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Fresh tangerine buns are buttery, tender, and brimming with citrus thanks to the layers of tangerine flavor built into these puff pastries. This orange muffin recipe will enhance your breakfast, brunch, or afternoon tea.
Take advantage of the tangerine peak season with these faint tangerine buns!
I must be in the right business because I am so excited by every little change to the seasonal food calendar. It is not only the winter “citrus” season, but it breaks down into so many delicious micro stations. And the good news is that you don't even have to keep track of the details… just follow the example from the produce section of your supermarket ~ when you see that big bunch of tangelos for sale, that's when they're at their best. Right now I am obsessed with beautiful tangerines with their intense color and that loose peel that peels off so easily, so let's cook!
Tangerines have a unique flavor profile
The zest and fresh tangerine juice add their unique flavor to my citrus-themed scones. It's hard to describe the difference between regular orange and tangerine, but you know it right away when you try it (or smell it).
tangerines compared to oranges:
- tangerines are less astringent
- tangerines are sweeter
- mandarins have a stronger flavor
How to make perfect buns in a food processor
I think this is the best method for making buns, and it's also the easiest!
- Put your dry ingredients (usually flour, sugar, and salt) in the food processor and pulse to combine.
- Add cubes of cold butter and pulse until butter is incorporated and mixture crumbles, about 20 pulses.
- Add the liquid ingredients through the top while the machine is running. Run the machine briefly until the dough comes together in a lump.
- Pour onto a floured surface to bring the dough together on a flat disk to pat or roll.
You will smell the aroma of fresh tangerine throughout the cooking process, it is wonderful on a winter morning.
I make the icing with powdered sugar and tangerine juice, which adds another layer of citrus to these buns. The scones themselves are not super sweet, so I think they really benefit from the extra sweetness that the glaze provides.
It can dip, spread, or drizzle, but don't skip the enamel!
Yes, you can make these buns with other citrus too.
Other mandarin varieties are clementines (Cuties) and tangelos, which would work. You can use regular navel oranges, Cara Cara pink oranges, or even blood oranges.
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These are GOOD ~ try them out, I am sure you will love them. Right now there are so many large tangerines flooding the market that they are in high season until February. Grab them while they are around, there are no other citrus like them.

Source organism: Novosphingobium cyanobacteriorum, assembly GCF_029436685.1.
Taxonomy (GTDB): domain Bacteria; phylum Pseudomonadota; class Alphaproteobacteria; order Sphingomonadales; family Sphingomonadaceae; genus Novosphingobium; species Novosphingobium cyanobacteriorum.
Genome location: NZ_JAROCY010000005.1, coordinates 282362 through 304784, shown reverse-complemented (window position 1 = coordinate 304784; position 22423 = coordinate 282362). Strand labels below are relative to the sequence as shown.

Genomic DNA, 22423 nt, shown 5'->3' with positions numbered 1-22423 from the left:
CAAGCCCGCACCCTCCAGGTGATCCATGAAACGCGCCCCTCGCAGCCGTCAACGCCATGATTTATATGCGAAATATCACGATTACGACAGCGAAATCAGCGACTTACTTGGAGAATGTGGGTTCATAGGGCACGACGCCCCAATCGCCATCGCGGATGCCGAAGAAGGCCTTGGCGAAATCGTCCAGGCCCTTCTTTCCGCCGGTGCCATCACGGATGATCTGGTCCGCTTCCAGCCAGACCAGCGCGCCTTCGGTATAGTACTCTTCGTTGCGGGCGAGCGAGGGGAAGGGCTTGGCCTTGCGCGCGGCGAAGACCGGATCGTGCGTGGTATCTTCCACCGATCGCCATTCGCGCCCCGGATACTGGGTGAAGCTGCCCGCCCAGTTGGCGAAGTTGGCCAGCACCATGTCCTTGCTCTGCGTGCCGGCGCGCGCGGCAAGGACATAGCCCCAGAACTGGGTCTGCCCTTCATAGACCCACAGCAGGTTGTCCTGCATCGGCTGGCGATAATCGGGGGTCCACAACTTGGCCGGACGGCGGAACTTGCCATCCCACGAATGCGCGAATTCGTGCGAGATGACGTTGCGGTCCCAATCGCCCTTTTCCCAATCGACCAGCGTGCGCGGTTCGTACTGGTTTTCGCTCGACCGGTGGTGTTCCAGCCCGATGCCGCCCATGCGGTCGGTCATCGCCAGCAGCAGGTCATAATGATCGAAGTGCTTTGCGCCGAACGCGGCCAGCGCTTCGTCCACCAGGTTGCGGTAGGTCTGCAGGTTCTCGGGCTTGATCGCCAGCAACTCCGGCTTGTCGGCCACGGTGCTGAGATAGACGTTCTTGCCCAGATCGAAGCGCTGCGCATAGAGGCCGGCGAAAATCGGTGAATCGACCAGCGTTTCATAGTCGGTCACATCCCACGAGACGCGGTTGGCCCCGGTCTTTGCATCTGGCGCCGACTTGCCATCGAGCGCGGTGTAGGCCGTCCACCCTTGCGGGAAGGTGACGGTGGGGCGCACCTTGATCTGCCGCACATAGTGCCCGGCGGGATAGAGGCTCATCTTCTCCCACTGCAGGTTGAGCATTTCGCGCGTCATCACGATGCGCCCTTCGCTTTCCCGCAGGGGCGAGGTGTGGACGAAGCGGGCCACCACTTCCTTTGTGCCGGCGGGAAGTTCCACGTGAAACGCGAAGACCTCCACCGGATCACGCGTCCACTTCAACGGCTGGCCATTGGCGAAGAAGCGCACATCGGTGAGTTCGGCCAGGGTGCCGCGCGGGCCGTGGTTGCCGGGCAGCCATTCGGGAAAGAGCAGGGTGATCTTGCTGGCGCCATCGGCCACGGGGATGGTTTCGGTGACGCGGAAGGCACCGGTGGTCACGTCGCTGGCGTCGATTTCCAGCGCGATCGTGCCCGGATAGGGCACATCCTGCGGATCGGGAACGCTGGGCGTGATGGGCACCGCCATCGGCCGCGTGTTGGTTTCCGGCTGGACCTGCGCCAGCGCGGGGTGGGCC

Did I mention that I love tangerines?
Fresh tangerine buns are buttery, tender, and brimming with citrus thanks to the layers of tangerine flavor built into these puff pastries. They will enhance your breakfast, brunch, or afternoon tea.
Preparation time: 20 minutes
Cooking time: 20 minutes
Makes 8 buns
- 1/2 cup of sugar
- zest of a tangerine, peeled into strips with a vegetable peeler. Only the colored part, without white marrow!
- 2 1/4 cups all-purpose flour
- 1 tablespoon of baking powder
- 1/2 teaspoon salt
- 8 tablespoons cold unsalted butter, cut into pieces
- 1/2 Cup of buttermilk cultivated
- 1/2 teaspoon mandarin oil or extract (optional)
- 1 1/2 cups icing sugar
- tangerine juice, to thin the enamel
- mandarin zest
Preheat oven to 375 degrees F. Line a baking sheet with parchment paper and set aside.
Put the sugar and tangerine zest in a food processor and process until the tangerine zest is finely ground and the sugar is pale orange.
Add flour, baking powder, and salt to machine and pulse to combine.
Add chunks of cold butter and pulse about 20-25 times until mixture resembles coarse crumbs.
With the machine running, pour in the buttermilk and extract, and run the machine until the dough comes together.
Spread the dough on a lightly floured surface and bring it together with your hands until there is no dry flour. Knock the dough into a flat round, about 1 1/2 inches thick (thicker if desired) and cut 8 buns with a 3-inch cookie cutter. You will need to reform the dough once or twice.
Place the buns 2 inches apart on a parchment lined baking sheet and place the pan in the refrigerator while cleaning, about 10-15 minutes.
Bake the buns for about 20 minutes until just beginning to brown, but don't over-bake. They'll still be pretty pale when they're done.
Mix the icing sugar with enough tangerine juice to make a thick glaze. Beat or stir well and let the frosting sit for a few minutes to dissolve the lumps in the sugar. Dip the cooled buns into the glaze and turn them over to dry on a wire rack. Immediately sprinkle with mandarin zest while the frosting is still wet.